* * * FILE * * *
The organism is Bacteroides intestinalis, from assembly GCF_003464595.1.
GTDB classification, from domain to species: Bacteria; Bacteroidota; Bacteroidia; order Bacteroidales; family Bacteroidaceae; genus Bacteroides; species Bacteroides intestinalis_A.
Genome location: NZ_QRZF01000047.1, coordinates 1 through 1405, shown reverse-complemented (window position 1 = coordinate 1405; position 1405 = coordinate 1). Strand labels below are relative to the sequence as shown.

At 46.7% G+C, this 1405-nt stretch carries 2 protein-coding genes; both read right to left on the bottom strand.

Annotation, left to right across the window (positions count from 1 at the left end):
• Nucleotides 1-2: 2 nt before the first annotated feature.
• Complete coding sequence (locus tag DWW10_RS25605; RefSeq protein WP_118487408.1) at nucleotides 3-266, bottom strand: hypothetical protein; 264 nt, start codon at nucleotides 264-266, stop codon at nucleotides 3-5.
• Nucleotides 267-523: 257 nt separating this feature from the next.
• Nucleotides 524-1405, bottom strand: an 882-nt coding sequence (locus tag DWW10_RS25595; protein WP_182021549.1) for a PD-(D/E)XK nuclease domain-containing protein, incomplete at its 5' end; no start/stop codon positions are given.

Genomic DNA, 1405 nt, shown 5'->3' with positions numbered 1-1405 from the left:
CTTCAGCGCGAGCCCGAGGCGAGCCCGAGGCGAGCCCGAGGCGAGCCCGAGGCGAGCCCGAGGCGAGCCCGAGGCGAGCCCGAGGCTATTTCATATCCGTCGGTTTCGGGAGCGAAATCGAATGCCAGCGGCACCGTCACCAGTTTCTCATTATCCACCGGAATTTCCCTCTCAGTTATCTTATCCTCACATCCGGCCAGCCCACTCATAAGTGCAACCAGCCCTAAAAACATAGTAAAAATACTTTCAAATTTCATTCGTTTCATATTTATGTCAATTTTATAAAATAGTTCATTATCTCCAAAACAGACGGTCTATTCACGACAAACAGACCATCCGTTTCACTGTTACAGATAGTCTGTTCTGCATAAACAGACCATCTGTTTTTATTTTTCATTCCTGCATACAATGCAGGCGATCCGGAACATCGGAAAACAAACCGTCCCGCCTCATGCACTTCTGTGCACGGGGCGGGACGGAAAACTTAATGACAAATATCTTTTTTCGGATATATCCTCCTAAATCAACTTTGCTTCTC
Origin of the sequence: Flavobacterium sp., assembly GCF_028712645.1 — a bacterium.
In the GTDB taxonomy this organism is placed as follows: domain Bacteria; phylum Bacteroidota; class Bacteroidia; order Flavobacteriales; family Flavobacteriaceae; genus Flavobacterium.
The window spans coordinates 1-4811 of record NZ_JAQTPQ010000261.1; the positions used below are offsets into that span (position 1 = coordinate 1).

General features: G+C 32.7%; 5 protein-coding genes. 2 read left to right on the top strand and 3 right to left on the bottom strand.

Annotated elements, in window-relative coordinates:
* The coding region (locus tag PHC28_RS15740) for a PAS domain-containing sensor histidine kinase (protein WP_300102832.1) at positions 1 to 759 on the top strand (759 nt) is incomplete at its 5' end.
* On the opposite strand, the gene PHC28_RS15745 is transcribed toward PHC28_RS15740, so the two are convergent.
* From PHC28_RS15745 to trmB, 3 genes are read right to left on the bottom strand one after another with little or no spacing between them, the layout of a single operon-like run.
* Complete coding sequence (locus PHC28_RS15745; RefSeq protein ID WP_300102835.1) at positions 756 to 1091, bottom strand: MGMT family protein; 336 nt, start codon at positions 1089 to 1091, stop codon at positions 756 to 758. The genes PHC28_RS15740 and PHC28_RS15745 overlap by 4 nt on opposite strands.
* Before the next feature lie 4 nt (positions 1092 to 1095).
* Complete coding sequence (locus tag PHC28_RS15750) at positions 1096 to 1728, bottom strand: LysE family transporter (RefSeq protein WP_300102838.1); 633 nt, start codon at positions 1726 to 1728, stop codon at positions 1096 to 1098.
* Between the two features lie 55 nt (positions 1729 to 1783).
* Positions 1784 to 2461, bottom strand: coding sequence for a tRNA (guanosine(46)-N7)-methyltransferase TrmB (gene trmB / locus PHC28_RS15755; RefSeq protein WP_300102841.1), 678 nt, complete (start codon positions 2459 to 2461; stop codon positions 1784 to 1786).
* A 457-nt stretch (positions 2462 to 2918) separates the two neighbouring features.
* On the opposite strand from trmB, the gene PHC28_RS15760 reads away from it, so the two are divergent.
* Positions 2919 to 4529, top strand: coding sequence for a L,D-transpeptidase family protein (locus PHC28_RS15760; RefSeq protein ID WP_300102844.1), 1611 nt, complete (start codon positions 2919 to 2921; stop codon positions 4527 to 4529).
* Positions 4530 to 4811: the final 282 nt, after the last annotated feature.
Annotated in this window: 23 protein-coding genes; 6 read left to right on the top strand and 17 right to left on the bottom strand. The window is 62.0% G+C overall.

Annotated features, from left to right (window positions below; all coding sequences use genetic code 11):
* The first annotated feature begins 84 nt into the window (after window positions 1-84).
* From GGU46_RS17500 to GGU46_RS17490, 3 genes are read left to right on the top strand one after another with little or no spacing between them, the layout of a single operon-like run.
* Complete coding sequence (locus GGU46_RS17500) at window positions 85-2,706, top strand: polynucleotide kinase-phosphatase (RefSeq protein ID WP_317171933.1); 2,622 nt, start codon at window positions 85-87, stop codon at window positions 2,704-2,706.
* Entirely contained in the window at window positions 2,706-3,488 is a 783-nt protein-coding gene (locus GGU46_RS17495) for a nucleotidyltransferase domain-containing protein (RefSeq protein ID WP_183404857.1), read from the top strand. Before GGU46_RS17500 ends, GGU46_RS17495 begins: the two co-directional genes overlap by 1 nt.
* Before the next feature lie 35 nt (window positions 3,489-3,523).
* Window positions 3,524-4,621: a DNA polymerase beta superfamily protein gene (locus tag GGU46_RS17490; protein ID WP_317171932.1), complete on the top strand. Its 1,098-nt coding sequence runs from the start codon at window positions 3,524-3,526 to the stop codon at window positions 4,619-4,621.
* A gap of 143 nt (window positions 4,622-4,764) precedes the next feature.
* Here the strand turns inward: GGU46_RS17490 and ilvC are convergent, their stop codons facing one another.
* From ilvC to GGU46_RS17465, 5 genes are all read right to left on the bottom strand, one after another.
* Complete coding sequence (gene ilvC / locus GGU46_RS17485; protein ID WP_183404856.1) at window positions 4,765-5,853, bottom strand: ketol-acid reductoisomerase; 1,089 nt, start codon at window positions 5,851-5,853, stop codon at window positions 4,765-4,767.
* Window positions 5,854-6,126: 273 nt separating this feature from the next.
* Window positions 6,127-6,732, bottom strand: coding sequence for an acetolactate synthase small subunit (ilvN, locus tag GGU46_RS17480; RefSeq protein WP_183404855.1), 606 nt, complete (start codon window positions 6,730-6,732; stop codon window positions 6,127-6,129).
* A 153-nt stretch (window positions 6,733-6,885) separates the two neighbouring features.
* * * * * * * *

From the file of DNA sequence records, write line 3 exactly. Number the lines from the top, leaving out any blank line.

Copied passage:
Genome location: NZ_QRZF01000047.1, coordinates 1 through 1405, shown reverse-complemented (window position 1 = coordinate 1405; position 1405 = coordinate 1). Strand labels below are relative to the sequence as shown.